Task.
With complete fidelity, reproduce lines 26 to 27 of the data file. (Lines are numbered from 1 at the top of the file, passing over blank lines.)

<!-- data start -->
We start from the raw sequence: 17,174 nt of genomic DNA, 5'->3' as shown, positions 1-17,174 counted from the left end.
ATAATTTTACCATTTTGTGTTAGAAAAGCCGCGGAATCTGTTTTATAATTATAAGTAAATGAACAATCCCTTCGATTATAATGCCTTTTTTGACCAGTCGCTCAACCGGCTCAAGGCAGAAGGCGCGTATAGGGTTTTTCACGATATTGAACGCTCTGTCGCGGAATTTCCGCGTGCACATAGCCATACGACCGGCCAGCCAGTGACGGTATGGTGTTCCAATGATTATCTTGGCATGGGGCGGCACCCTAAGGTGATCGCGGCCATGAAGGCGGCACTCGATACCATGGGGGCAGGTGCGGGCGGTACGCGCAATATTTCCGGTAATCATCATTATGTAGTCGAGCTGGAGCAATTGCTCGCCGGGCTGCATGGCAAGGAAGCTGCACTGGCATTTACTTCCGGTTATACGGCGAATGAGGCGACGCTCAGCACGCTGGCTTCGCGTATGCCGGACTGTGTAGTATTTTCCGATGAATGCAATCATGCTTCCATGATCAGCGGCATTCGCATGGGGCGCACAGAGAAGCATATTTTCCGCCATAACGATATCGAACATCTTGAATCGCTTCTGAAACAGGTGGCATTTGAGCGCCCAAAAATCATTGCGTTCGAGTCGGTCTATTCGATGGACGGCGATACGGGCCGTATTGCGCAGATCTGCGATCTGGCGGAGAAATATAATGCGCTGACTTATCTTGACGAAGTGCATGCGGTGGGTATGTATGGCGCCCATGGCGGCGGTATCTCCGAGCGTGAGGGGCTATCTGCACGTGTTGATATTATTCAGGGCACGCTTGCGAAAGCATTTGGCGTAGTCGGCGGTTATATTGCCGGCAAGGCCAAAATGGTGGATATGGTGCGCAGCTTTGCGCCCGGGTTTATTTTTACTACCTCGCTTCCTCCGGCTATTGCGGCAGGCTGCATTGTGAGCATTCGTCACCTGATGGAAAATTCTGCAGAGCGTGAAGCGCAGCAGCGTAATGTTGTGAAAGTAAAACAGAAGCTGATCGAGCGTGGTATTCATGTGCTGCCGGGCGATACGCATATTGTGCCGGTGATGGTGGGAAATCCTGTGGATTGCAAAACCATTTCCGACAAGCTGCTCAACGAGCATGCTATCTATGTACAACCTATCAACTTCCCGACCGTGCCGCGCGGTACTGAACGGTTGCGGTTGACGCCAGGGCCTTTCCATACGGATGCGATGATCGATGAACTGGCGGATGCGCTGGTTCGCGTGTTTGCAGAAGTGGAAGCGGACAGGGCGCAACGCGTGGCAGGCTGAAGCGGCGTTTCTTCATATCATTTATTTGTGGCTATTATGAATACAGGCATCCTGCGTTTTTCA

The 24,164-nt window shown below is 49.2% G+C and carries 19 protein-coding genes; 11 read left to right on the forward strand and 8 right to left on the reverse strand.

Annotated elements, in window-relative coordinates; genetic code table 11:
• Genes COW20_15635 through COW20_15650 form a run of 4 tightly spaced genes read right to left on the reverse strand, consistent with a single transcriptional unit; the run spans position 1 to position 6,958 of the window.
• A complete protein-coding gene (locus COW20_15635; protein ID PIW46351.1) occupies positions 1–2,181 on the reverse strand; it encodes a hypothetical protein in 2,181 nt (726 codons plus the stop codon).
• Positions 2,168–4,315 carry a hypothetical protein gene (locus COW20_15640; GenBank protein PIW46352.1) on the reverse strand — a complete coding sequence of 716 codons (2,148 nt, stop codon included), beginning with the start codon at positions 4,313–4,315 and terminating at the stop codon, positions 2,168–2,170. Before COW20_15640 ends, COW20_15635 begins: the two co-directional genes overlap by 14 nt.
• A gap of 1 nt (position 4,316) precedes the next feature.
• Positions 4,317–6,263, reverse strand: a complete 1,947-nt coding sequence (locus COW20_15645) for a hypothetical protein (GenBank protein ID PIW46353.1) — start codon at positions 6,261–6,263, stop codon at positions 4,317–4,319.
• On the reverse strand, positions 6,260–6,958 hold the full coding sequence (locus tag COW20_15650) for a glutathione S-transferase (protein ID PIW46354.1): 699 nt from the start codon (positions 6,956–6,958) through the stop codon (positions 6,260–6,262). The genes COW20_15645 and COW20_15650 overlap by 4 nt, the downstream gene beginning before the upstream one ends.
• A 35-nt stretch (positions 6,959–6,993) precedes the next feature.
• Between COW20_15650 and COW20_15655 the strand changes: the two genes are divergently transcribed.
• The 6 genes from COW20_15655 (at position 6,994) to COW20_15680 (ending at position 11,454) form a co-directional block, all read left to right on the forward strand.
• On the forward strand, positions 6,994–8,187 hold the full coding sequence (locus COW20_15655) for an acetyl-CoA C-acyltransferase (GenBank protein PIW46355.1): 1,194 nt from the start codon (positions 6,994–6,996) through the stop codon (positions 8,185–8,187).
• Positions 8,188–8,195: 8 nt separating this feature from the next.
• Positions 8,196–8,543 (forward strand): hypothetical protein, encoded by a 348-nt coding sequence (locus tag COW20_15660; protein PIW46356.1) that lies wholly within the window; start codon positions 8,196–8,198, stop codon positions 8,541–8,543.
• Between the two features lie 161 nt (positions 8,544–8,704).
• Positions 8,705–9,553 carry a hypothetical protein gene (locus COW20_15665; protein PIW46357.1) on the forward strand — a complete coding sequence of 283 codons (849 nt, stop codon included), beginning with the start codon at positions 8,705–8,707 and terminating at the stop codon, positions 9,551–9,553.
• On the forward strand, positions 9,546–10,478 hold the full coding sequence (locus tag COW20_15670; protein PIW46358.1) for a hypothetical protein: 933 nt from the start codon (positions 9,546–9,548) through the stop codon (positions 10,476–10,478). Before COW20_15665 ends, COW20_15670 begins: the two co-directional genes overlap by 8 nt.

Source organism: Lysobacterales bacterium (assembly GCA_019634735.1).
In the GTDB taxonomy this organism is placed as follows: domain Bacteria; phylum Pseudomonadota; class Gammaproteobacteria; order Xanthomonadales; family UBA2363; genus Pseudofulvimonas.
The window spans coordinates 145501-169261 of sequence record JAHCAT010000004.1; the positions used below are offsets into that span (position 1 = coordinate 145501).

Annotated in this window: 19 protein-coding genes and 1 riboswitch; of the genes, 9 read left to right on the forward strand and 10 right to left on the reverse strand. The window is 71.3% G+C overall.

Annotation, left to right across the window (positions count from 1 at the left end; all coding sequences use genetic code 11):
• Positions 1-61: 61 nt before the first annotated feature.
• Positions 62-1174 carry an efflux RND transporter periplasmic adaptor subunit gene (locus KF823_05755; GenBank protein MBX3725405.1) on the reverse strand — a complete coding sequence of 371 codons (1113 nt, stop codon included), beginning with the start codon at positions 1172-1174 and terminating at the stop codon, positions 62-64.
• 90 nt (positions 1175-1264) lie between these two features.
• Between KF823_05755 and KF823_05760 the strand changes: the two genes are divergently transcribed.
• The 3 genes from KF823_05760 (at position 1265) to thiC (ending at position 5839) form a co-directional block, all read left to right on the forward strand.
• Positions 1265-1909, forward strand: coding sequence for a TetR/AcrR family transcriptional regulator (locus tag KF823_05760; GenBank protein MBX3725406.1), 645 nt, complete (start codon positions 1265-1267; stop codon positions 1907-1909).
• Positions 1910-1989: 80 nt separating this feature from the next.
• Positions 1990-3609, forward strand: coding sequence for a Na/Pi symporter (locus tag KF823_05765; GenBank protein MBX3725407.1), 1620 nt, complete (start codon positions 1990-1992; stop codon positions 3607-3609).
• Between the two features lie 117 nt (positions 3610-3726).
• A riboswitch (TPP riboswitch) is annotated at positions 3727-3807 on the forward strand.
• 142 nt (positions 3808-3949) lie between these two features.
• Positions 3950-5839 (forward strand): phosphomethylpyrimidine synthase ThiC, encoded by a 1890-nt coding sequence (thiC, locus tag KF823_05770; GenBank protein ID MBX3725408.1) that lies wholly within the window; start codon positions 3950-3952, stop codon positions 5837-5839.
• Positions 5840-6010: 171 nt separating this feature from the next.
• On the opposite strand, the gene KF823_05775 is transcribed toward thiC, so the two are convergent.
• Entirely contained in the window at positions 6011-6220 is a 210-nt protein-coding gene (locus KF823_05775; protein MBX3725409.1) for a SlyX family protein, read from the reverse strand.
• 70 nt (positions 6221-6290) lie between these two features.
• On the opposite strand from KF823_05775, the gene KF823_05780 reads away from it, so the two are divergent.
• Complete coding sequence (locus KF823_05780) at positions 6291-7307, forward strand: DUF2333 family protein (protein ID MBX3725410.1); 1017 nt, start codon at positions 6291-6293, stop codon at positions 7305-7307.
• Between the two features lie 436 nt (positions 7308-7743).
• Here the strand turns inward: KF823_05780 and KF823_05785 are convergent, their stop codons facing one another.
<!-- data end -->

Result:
• Positions 62-1174 carry an efflux RND transporter periplasmic adaptor subunit gene (locus KF823_05755; GenBank protein MBX3725405.1) on the reverse strand — a complete coding sequence of 371 codons (1113 nt, stop codon included), beginning with the start codon at positions 1172-1174 and terminating at the stop codon, positions 62-64.
• 90 nt (positions 1175-1264) lie between these two features.